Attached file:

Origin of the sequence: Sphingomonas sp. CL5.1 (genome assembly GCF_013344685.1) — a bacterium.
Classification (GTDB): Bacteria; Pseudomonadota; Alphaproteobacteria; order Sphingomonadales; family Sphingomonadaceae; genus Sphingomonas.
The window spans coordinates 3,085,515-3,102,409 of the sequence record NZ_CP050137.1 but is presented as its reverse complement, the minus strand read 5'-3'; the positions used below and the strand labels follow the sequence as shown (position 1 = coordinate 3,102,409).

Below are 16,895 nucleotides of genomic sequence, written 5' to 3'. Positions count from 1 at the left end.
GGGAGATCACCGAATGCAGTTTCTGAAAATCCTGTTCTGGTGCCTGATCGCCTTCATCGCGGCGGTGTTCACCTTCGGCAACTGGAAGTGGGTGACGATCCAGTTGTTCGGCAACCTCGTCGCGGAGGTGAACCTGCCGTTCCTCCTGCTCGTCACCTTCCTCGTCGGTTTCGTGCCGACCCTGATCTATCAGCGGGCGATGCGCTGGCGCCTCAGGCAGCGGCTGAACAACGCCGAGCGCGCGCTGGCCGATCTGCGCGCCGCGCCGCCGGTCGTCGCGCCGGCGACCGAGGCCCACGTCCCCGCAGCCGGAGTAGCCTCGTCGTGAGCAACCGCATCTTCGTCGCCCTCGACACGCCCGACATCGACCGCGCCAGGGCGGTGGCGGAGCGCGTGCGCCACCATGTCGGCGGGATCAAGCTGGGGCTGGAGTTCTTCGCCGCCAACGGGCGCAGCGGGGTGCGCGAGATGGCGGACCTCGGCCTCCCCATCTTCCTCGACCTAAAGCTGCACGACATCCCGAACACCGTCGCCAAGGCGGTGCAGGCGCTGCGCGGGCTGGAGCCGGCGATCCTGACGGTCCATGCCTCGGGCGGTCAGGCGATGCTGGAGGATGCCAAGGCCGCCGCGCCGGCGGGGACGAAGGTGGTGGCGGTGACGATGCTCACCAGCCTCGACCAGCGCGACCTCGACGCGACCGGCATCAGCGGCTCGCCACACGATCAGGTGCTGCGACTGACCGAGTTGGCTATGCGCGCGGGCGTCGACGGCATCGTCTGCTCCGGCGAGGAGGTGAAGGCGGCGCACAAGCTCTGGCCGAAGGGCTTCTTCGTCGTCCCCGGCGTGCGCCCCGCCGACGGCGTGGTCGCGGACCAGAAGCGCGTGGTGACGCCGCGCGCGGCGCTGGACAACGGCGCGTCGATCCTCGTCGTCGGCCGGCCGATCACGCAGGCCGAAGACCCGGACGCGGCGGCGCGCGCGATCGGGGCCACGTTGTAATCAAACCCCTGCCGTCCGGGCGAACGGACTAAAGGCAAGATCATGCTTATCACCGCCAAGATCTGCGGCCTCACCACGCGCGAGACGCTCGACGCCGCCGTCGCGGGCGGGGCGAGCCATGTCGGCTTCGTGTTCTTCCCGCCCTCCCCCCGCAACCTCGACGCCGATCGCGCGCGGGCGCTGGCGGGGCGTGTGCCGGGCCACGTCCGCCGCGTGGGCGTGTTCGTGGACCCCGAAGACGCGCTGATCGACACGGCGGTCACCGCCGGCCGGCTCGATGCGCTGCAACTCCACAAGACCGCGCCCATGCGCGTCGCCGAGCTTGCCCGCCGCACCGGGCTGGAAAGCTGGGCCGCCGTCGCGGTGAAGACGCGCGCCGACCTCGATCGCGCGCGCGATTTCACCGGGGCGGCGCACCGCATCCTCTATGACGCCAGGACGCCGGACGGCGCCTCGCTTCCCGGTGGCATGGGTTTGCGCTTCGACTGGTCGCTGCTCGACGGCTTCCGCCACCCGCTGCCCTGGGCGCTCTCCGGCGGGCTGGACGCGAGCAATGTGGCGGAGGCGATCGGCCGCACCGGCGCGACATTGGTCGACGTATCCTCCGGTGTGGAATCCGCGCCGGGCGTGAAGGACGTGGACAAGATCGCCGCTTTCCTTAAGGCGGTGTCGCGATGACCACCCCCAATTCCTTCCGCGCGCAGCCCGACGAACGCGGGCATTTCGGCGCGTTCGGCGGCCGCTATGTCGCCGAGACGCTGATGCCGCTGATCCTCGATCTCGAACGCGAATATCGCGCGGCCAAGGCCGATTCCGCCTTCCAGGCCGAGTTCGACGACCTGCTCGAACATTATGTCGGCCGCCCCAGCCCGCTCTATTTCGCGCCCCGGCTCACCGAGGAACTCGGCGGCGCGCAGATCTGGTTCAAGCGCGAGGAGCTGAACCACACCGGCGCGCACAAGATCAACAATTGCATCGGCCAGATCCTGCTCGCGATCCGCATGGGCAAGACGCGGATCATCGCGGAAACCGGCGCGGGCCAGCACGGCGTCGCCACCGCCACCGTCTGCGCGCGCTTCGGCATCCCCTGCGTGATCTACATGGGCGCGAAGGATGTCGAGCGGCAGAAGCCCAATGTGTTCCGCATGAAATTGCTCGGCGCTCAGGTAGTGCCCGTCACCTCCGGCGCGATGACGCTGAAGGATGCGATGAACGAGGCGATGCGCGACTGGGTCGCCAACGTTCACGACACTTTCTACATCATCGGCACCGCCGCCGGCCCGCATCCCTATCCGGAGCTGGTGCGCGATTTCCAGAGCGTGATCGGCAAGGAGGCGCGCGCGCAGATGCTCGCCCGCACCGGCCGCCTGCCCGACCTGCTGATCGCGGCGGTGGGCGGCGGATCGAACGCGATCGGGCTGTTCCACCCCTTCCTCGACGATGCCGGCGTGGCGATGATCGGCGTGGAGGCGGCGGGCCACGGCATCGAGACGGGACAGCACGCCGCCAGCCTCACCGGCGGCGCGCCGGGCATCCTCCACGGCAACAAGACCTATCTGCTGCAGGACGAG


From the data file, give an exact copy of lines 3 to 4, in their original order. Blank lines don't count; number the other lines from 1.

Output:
The window spans coordinates 3,085,515-3,102,409 of the sequence record NZ_CP050137.1 but is presented as its reverse complement, the minus strand read 5'-3'; the positions used below and the strand labels follow the sequence as shown (position 1 = coordinate 3,102,409).

Below are 16,895 nucleotides of genomic sequence, written 5' to 3'. Positions count from 1 at the left end.